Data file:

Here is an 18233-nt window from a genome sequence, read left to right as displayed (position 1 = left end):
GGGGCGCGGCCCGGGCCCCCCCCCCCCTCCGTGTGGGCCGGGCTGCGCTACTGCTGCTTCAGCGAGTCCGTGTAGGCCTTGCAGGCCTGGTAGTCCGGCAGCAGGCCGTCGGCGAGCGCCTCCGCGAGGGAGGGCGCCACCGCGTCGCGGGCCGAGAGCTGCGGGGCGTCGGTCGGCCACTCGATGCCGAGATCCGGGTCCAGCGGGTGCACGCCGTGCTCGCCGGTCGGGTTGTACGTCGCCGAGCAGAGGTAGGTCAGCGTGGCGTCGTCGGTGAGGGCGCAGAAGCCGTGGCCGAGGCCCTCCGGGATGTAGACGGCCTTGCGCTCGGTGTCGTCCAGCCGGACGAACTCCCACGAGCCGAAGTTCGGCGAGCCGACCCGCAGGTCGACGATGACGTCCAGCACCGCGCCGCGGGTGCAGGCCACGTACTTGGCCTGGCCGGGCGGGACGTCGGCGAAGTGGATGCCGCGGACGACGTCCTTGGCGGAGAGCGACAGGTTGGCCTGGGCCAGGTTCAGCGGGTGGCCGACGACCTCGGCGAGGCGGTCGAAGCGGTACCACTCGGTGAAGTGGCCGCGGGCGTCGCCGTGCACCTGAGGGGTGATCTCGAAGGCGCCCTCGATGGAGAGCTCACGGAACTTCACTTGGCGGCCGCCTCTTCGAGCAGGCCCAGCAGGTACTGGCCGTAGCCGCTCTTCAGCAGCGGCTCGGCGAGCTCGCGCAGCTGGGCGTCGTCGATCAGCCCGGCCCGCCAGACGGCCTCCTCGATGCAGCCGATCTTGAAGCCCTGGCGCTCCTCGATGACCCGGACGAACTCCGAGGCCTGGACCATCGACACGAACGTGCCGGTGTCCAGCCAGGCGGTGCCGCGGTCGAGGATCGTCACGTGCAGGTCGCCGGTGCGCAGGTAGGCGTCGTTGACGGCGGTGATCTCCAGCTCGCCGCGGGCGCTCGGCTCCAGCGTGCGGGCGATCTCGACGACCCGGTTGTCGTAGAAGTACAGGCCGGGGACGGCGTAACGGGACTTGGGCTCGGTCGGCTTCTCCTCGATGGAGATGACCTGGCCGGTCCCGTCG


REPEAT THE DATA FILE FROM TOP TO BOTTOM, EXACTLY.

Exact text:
Here is an 18233-nt window from a genome sequence, read left to right as displayed (position 1 = left end):
GGGGCGCGGCCCGGGCCCCCCCCCCCCTCCGTGTGGGCCGGGCTGCGCTACTGCTGCTTCAGCGAGTCCGTGTAGGCCTTGCAGGCCTGGTAGTCCGGCAGCAGGCCGTCGGCGAGCGCCTCCGCGAGGGAGGGCGCCACCGCGTCGCGGGCCGAGAGCTGCGGGGCGTCGGTCGGCCACTCGATGCCGAGATCCGGGTCCAGCGGGTGCACGCCGTGCTCGCCGGTCGGGTTGTACGTCGCCGAGCAGAGGTAGGTCAGCGTGGCGTCGTCGGTGAGGGCGCAGAAGCCGTGGCCGAGGCCCTCCGGGATGTAGACGGCCTTGCGCTCGGTGTCGTCCAGCCGGACGAACTCCCACGAGCCGAAGTTCGGCGAGCCGACCCGCAGGTCGACGATGACGTCCAGCACCGCGCCGCGGGTGCAGGCCACGTACTTGGCCTGGCCGGGCGGGACGTCGGCGAAGTGGATGCCGCGGACGACGTCCTTGGCGGAGAGCGACAGGTTGGCCTGGGCCAGGTTCAGCGGGTGGCCGACGACCTCGGCGAGGCGGTCGAAGCGGTACCACTCGGTGAAGTGGCCGCGGGCGTCGCCGTGCACCTGAGGGGTGATCTCGAAGGCGCCCTCGATGGAGAGCTCACGGAACTTCACTTGGCGGCCGCCTCTTCGAGCAGGCCCAGCAGGTACTGGCCGTAGCCGCTCTTCAGCAGCGGCTCGGCGAGCTCGCGCAGCTGGGCGTCGTCGATCAGCCCGGCCCGCCAGACGGCCTCCTCGATGCAGCCGATCTTGAAGCCCTGGCGCTCCTCGATGACCCGGACGAACTCCGAGGCCTGGACCATCGACACGAACGTGCCGGTGTCCAGCCAGGCGGTGCCGCGGTCGAGGATCGTCACGTGCAGGTCGCCGGTGCGCAGGTAGGCGTCGTTGACGGCGGTGATCTCCAGCTCGCCGCGGGCGCTCGGCTCCAGCGTGCGGGCGATCTCGACGACCCGGTTGTCGTAGAAGTACAGGCCGGGGACGGCGTAACGGGACTTGGGCTCGGTCGGCTTCTCCTCGATGGAGATGACCTGGCCGGTCCCGTCG